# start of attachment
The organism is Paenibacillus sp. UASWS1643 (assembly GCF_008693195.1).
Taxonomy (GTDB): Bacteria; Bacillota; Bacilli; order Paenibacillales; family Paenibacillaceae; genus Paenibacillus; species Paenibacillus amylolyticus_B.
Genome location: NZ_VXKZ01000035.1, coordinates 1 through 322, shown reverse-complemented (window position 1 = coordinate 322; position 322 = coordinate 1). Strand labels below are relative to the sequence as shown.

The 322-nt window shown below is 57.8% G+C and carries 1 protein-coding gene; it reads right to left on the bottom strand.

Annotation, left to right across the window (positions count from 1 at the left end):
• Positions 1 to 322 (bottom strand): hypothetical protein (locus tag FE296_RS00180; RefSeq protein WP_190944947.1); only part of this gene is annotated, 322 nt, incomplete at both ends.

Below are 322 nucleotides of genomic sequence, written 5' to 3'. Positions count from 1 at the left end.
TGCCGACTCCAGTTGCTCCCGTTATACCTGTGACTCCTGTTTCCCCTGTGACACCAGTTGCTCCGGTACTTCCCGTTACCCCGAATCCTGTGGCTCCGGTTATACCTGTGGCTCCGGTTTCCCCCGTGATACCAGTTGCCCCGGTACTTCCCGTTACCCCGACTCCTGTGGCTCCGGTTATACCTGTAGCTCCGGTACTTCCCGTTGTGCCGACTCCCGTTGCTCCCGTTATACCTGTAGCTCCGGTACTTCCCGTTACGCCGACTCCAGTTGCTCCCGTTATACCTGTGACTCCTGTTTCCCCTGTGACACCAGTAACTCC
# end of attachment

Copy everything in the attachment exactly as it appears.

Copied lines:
The organism is Paenibacillus sp. UASWS1643 (assembly GCF_008693195.1).
Taxonomy (GTDB): Bacteria; Bacillota; Bacilli; order Paenibacillales; family Paenibacillaceae; genus Paenibacillus; species Paenibacillus amylolyticus_B.
Genome location: NZ_VXKZ01000035.1, coordinates 1 through 322, shown reverse-complemented (window position 1 = coordinate 322; position 322 = coordinate 1). Strand labels below are relative to the sequence as shown.

The 322-nt window shown below is 57.8% G+C and carries 1 protein-coding gene; it reads right to left on the bottom strand.

Annotation, left to right across the window (positions count from 1 at the left end):
• Positions 1 to 322 (bottom strand): hypothetical protein (locus tag FE296_RS00180; RefSeq protein WP_190944947.1); only part of this gene is annotated, 322 nt, incomplete at both ends.

Below are 322 nucleotides of genomic sequence, written 5' to 3'. Positions count from 1 at the left end.
TGCCGACTCCAGTTGCTCCCGTTATACCTGTGACTCCTGTTTCCCCTGTGACACCAGTTGCTCCGGTACTTCCCGTTACCCCGAATCCTGTGGCTCCGGTTATACCTGTGGCTCCGGTTTCCCCCGTGATACCAGTTGCCCCGGTACTTCCCGTTACCCCGACTCCTGTGGCTCCGGTTATACCTGTAGCTCCGGTACTTCCCGTTGTGCCGACTCCCGTTGCTCCCGTTATACCTGTAGCTCCGGTACTTCCCGTTACGCCGACTCCAGTTGCTCCCGTTATACCTGTGACTCCTGTTTCCCCTGTGACACCAGTAACTCC